by Simon Donner
In the decision to recommend the Northern Gateway Pipeline for approval by the Canadian government, the National Energy Board ignored the very purpose of a pipeline: getting the product to market.
Embedded GHG emissions vs. B.C. targets
The panel did not consider the impact the pipeline would have on oil sands development – creating the product – or the impact of using the oil that would be transported by the pipeline – getting someone to use the product.
This is like making a decision about a road without asking whether it would affect the communities the road is supposed to connect. For one, the emissions embedded in the oil that would be transported by the proposed pipeline make a mockery of provincial and federal greenhouse gas emissions targets.
Nevermind, said the Joint Review Panel. From the report:
Many people said the project would lead to increased greenhouse gas emissions and other environmental and social effects from oil sands development. We did not consider that there was a sufficiently direct connection between the project and any particular existing or proposed oil sands development or other oil production activities to warrant consideration of the effects of these activities.
While we can sympathize with the panel, which has specific terms of reference that places some issues outside their mandate, the logic in the report is fatally flawed.
As Chris Turner writes, the core argument for additional pipelines from Alberta has been to encourage economic expansion, via increased operations in the oil sands. If the panel is correct, and the Northern Gateway pipeline would not lead to any further oil sands development, then why build the pipeline?
Either the panel is wrong, or the case for the pipeline is wrong. Which is it?
In the science and nature section of your local bookstore, if you still have a local bookstore, there are plenty of good books about climate change.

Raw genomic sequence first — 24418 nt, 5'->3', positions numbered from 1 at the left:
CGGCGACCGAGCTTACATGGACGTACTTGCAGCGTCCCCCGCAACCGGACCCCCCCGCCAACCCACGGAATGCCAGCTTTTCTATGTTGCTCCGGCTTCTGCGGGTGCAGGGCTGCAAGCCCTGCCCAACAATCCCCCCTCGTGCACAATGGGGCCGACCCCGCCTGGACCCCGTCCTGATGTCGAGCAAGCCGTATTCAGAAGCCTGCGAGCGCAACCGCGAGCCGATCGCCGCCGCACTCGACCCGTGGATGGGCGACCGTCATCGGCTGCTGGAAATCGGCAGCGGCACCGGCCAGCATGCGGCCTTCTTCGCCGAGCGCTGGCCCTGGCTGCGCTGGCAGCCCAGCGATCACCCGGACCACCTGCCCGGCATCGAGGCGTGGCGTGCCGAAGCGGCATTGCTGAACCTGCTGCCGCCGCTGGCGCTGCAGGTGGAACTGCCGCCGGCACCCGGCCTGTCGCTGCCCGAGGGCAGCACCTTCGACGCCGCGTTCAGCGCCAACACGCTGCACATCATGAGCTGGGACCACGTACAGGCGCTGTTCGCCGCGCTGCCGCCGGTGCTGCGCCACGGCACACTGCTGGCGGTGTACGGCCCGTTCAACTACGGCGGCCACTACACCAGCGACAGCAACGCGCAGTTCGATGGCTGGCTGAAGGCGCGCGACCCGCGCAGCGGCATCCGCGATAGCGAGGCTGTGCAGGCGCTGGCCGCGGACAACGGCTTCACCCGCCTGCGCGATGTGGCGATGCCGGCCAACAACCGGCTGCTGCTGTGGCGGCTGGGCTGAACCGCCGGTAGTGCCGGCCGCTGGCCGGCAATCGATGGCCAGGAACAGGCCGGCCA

The best-known options of the past few years includes scientists’ takes on the science and the battles over the science, like Jim Hansen’s Storms of my Grandchildren and Michael Mann’s The Hockey Stick and the Climate Wars, and detailed takes on the groups that sought to cast doubt on the scientific consensus, including James Hoggan’s no-holds-barred The Climate Cover-up” (with Richard Littlemore) and Merchants of Doubts from Naomi Oreskes and Erik Conway.
If a friend or member of your family is looking to dive deeper into the history of our relationship with the climate, and how that might influence thinking about climate change today, here are a few suggestions. They may not be in the local store, but they can all be found via online retailers:
In 2006, a naïve young climate scientist realized he had become a climatic Kevin Bacon to friends and family. None of them studied or worked in the areas of physical science, environmental science or environmental issues. Yet they were all interested in news about climate change simply because there was one person in their community who studied climate change for a living. Maribo was his attempt to engage and expand that community.
The new edition aims to continue that open conversation about climate and global change, but with a few more hands on deck.
We hope to bring science, stories and perspective that you won’t hear somewhere else. In addition to the regular posts, there will be interviews with experts on new research, dispatches from the field, and stories from students and other young scientists.